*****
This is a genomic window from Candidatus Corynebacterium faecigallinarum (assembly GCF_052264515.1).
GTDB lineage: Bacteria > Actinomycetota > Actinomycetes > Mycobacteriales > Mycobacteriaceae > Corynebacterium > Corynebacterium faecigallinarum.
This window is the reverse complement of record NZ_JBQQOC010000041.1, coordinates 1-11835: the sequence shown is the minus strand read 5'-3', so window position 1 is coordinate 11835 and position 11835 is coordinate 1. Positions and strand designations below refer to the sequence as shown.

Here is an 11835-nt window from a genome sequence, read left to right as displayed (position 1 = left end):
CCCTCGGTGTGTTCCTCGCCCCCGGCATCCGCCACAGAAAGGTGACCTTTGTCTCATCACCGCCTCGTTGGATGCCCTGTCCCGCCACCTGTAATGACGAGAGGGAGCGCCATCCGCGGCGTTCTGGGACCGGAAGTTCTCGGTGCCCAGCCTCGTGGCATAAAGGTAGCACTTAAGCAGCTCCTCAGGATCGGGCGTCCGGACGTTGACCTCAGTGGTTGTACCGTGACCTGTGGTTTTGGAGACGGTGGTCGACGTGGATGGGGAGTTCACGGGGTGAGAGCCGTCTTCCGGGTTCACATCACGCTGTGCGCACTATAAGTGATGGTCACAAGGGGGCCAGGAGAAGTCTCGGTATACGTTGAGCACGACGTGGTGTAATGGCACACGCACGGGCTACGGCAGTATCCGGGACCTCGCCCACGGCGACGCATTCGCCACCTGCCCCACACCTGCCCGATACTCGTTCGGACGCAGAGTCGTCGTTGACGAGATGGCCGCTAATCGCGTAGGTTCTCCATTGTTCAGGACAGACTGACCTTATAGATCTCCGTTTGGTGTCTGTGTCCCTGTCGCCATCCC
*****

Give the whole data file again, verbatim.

This is a genomic window from Candidatus Corynebacterium faecigallinarum (assembly GCF_052264515.1).
GTDB lineage: Bacteria > Actinomycetota > Actinomycetes > Mycobacteriales > Mycobacteriaceae > Corynebacterium > Corynebacterium faecigallinarum.
This window is the reverse complement of record NZ_JBQQOC010000041.1, coordinates 1-11835: the sequence shown is the minus strand read 5'-3', so window position 1 is coordinate 11835 and position 11835 is coordinate 1. Positions and strand designations below refer to the sequence as shown.

Here is an 11835-nt window from a genome sequence, read left to right as displayed (position 1 = left end):
CCCTCGGTGTGTTCCTCGCCCCCGGCATCCGCCACAGAAAGGTGACCTTTGTCTCATCACCGCCTCGTTGGATGCCCTGTCCCGCCACCTGTAATGACGAGAGGGAGCGCCATCCGCGGCGTTCTGGGACCGGAAGTTCTCGGTGCCCAGCCTCGTGGCATAAAGGTAGCACTTAAGCAGCTCCTCAGGATCGGGCGTCCGGACGTTGACCTCAGTGGTTGTACCGTGACCTGTGGTTTTGGAGACGGTGGTCGACGTGGATGGGGAGTTCACGGGGTGAGAGCCGTCTTCCGGGTTCACATCACGCTGTGCGCACTATAAGTGATGGTCACAAGGGGGCCAGGAGAAGTCTCGGTATACGTTGAGCACGACGTGGTGTAATGGCACACGCACGGGCTACGGCAGTATCCGGGACCTCGCCCACGGCGACGCATTCGCCACCTGCCCCACACCTGCCCGATACTCGTTCGGACGCAGAGTCGTCGTTGACGAGATGGCCGCTAATCGCGTAGGTTCTCCATTGTTCAGGACAGACTGACCTTATAGATCTCCGTTTGGTGTCTGTGTCCCTGTCGCCATCCC